Trichoepithelioma is a benign basaloid neoplasm presumed to be derived from the distal portion of the follicular apparatus (4,8).  This lesion, like HMA, may consist of several cellular lobules with palisading of nuclei at their peripheries. Trichoepithelioma however, is not usually composed exclusively of basaloid cells.  Squamous differentiation with the formation of a granular layer and keratin filled cysts is often present in the central portions of these lesions, representing infundibular differentiation.  Solid nests of basal cells may be manifested but the characteristic pattern is that of thin interconnected cords which radiate from a central nidus.  The diagnosis of trichoepithelioma is best documented in examples in which differentiation of both hair bulb and papilla is developed, albeit in a distorted fashion. In addition, the stroma of trichoepithelioma is characteristic.  It is mucinous or fibrous and uniformly cellular.  It condenses at the margin of each lobule to produce a sharp interface with the adjacent reticular dermis.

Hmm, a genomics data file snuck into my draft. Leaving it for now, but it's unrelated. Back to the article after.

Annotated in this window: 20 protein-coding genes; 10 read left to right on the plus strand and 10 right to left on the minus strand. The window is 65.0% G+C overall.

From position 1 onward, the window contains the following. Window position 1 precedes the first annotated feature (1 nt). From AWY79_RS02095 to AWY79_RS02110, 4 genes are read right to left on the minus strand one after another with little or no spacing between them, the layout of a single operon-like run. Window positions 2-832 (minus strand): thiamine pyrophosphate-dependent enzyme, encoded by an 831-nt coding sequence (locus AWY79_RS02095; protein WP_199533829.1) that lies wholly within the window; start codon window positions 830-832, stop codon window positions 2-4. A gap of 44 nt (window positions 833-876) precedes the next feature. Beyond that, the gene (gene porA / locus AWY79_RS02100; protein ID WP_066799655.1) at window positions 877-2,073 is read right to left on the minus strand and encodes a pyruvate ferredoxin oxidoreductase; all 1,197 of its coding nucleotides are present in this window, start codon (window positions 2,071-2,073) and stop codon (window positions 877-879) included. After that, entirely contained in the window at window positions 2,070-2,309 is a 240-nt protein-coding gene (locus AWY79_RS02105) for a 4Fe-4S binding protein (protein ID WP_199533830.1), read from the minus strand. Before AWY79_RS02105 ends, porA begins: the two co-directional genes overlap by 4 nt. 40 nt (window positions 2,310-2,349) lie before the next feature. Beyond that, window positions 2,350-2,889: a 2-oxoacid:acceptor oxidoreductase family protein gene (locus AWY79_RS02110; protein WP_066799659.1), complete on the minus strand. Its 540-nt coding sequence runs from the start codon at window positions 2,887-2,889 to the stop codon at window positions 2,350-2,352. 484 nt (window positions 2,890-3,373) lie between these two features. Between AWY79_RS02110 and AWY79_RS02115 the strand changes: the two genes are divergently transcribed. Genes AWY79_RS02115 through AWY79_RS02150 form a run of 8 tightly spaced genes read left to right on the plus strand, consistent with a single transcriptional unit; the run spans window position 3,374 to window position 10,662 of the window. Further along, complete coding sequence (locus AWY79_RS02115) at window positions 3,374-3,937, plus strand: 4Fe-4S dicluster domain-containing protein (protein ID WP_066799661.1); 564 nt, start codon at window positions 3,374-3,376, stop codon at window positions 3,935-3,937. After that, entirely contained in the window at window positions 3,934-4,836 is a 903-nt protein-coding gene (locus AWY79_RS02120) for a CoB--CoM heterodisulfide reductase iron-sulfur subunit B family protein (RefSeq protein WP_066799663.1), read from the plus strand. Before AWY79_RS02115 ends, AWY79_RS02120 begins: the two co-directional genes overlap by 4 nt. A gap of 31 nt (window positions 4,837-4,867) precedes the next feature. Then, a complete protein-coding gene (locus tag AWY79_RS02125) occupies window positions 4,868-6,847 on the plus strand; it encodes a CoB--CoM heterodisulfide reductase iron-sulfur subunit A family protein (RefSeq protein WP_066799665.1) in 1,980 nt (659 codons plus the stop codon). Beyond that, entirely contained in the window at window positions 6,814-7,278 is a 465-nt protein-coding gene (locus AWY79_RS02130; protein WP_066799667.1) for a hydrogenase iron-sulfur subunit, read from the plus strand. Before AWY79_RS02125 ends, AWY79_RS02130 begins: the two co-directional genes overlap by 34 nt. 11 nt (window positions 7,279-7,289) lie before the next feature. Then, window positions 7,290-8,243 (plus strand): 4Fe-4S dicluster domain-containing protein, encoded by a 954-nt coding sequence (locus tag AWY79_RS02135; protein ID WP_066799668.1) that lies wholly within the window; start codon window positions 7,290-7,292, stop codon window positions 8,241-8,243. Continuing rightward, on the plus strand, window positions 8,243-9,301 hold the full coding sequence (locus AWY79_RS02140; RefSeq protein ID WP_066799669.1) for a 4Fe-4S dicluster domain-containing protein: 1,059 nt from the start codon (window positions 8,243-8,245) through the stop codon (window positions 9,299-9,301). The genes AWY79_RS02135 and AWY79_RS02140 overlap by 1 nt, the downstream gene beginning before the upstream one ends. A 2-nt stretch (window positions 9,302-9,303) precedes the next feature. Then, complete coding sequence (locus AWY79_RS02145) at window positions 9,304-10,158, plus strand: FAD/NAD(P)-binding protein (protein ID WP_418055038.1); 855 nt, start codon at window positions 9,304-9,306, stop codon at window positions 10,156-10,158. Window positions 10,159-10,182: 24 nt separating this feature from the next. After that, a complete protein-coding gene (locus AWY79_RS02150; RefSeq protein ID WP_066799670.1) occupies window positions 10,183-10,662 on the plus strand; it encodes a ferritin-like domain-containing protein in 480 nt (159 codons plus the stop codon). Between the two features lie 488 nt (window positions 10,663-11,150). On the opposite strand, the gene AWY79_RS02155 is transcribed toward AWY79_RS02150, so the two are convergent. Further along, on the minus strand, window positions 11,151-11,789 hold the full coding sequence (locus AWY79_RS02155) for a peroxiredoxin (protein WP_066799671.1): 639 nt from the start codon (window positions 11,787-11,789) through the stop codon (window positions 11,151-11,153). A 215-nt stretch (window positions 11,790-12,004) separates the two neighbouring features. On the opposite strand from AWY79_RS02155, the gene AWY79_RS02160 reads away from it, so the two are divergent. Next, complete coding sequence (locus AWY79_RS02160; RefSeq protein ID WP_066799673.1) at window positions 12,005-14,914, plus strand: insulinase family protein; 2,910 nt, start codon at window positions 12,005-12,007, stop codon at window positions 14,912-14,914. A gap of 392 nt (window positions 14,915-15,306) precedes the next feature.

Giant trichoepithelioma and its variants are composed of basal cells.  Clinically, the giant variants are large and expansile lesions with significant involvement of the subcutaneous fat and may even present as subcutaneous nodules. The histologic patterns overlap with those of HMA, making the distinction difficult (1,4)  It may be considered that both lesions are basaloid proliferations in which abortive hair matrical differentiation is expressed. Giant trichoepithelioma is an organoid tumor in which abortive hair bulbs and papillae are formed.  The pattern recapitulates those of the common trichoepithelioma but the lesion is large, expansile, and organoid.